I don’t like symmetry: I like the dichotomy of chaos with symmetry. If you look at Nature, everything is perfect, but nothing is the same.
CS: So, in one of the three pieces at Melbourne Now that you call The Four Elements, the four faces depict Air, Water, Earth and Fire?
JB: Yes. The face that is the Sea represents Water, and she is surrounded by coral. Some of the coral is bleached – to talk about the loss of living coral that’s occurring in the Great Barrier Reef and other areas where a lot of coral are dying. I think people are more and more removed from real responsibility and love for each other and for the environment. It really saddens me… but it doesn’t mean I’m a sad person.
… People don’t surprise me too much but whenever I go out into Nature – out of town or to the beach – I always see something that is different or beautiful or that attracts my attention. The non-human world is more interesting. I would die without plants and animals. I look at things that are different to the generic look. I’ve always liked different things as long as I can remember.
CS: I’m very interested in the way you use the word ‘embellishment’ to describe your process of adding flora and fauna to your pieces.
JB: Twenty years ago nobody wanted embellishment, but I think humans need that. Minimalism as an art movement is very beautiful, some of it, but I didn’t get a lot out of it. People throughout history have put a bloody bit of decoration on everything – Cave paintings, painting their bodies, tattoos, their weapons. They are compelled to do it and it’s denying part of the creatures we are if we don’t.
We are more anarchic in Australia than in other countries. In Australia you have more of an opportunity to do whatever the hell you like. I feel very privileged in that respect because a lot of people don’t have that option in life. It was part of my upbringing that my mom would say, ‘I know you kids will come home when you’re hungry,’ and then we were off in the paddocks or bush or beach all day long.
Art is meant to be part of everyday life. When I travelled in Cambodia, I saw Angkor Wat and other temples. If you look at the bottom layers of the buildings, they are the most embellished. There are fragments of colour left from when the temples were originally painted, and there also holes that used to hold semi-precious stones.
We had a guide who took us on a ‘mystery tour.’ He’d been a Buddhist monk as a child, as are many children as a way to escape poverty. He showed us the little stone room he had lived in outside a modern monastery way out in Woop Woop. Everything was painted, and I mean everything – orange and pink, and green and gold. It’s psychedelic! This is something that really inspires me as an artist.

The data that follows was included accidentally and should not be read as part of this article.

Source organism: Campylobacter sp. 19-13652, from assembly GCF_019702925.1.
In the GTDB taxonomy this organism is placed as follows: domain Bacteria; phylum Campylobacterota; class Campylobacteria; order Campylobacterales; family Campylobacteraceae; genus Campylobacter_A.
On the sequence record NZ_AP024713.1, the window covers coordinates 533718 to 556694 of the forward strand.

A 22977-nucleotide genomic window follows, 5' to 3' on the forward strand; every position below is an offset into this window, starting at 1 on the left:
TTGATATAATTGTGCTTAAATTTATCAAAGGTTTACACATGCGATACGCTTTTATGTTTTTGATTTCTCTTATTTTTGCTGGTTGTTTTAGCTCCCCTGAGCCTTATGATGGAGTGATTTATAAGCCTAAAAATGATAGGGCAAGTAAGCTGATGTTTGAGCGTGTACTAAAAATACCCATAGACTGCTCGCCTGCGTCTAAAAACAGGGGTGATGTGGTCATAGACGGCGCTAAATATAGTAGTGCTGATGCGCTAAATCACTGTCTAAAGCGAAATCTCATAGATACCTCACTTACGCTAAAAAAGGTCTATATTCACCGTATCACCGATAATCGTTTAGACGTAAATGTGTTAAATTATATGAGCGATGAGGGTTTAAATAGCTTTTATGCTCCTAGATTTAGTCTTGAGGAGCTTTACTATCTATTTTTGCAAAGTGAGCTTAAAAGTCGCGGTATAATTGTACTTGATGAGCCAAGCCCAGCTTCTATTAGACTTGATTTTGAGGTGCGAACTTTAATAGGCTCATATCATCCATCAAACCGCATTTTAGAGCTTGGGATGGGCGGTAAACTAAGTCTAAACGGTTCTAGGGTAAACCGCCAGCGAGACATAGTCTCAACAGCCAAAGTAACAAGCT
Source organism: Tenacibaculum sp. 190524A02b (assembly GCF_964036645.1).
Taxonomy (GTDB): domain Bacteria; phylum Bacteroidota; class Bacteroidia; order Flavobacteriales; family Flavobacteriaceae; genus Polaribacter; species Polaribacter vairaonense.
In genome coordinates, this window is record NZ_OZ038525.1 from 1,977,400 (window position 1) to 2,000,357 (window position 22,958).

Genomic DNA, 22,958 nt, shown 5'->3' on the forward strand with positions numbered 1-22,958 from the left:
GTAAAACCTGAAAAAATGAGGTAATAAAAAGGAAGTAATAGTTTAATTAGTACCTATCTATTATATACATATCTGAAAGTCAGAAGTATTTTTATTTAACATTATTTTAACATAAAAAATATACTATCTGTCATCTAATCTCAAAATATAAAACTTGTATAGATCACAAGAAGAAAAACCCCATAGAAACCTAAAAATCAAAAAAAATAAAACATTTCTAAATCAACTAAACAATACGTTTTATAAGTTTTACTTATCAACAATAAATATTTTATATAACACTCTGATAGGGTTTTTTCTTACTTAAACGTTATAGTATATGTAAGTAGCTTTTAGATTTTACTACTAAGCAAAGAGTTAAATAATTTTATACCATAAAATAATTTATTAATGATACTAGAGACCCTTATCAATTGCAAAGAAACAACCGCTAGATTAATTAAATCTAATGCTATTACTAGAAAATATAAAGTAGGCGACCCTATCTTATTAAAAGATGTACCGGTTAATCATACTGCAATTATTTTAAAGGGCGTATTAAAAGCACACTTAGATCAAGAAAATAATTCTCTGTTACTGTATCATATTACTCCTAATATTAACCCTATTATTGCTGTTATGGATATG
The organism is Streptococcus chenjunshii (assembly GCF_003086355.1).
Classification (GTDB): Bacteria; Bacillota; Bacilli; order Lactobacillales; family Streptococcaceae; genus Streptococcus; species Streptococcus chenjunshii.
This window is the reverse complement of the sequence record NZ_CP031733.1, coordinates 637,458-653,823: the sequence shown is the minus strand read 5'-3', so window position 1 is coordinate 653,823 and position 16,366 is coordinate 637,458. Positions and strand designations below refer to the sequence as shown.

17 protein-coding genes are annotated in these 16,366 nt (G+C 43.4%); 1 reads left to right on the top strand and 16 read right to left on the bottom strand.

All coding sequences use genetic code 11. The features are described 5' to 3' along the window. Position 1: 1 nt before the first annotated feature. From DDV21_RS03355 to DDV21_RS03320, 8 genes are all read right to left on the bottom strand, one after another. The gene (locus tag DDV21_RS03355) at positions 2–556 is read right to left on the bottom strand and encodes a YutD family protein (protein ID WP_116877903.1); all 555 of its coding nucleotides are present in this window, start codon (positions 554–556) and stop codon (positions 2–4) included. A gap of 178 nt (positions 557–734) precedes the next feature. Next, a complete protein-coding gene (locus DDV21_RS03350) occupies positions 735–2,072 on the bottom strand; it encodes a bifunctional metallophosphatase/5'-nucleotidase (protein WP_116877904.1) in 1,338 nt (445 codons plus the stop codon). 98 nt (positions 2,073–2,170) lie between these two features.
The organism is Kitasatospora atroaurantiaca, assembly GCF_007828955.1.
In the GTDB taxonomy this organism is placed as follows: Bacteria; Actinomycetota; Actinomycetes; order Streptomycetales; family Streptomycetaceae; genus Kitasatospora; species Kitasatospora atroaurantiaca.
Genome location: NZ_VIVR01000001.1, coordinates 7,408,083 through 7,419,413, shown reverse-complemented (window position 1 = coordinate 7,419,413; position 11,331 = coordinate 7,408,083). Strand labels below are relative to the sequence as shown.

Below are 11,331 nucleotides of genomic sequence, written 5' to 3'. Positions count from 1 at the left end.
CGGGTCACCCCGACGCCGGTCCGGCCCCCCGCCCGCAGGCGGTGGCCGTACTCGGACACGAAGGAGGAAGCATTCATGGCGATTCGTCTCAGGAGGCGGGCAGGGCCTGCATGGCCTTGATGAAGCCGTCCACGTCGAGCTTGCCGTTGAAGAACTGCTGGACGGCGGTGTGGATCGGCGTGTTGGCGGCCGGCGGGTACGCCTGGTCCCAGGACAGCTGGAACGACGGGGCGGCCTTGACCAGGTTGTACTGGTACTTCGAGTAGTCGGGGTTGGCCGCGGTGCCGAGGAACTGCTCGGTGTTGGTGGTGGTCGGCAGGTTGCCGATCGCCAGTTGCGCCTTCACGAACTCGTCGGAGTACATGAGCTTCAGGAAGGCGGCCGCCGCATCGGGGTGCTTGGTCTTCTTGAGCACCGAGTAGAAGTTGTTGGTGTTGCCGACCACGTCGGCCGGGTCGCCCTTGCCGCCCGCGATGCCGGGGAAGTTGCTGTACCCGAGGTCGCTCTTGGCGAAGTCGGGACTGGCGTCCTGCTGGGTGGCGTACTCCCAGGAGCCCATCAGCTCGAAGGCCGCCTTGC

CS: Your work is so expressive and potent. You tap into an incredible wellspring of energy and creativity that’s simultaneously gorgeous and a bit repelling. Can you talk about the source of this?
JB: I can’t bear the subjugation or dominance of others. So much of this is based on greed. I really like a simple life – it’s all I need. It’s what I prefer and what makes me happy.
My current work reflects the fact that I had previously subjugated myself in all the intimate relationships I had with men up until now. I thought, ‘this is what I have to do for love.’ But I’ve changed – it’s really important to choose the energy you want to be around and now I know it’s not about losing yourself.
The work still expresses the disappointment and hurt, but it also shows the power of the female incarnate and the fear of her power. It’s an alternating between the fearful and the beautiful that I’m after – there’s order and chaos in humans, too, and I’m interested in working with both sides because it’s what’s real to me.
CS: Besides Palissy, who else has influenced your work?
JB: A lot of what I do definitely harks to the past – Goya, Arcimboldo. I just like people with that madness in their work. Gustav Klimt… Frida Kahlo because she expressed her own feelings her own way and depicted them in so many ways. She didn’t have an easy life. She experienced a lot of heartbreak. She loved her animals and plants.
Abstract expressionism is one of the last great art movements for me because it dealt with the subjective and wasn’t always pretty. Pollock just moving and making stuff and going with what the work was telling him to do. Rothko using colour the same way. I find that at a certain point with each piece, I can really describe the process with the phrase, ‘the work dictates itself to me as I am going and I realize it as I go along’ – – it becomes itself.
CS: Thanks, Janet.
JB: My pleasure.
More about Neon Parc at http://neonparc.com.au/
More about Melbourne Now at http://www.ngv.vic.gov.au/melbournenow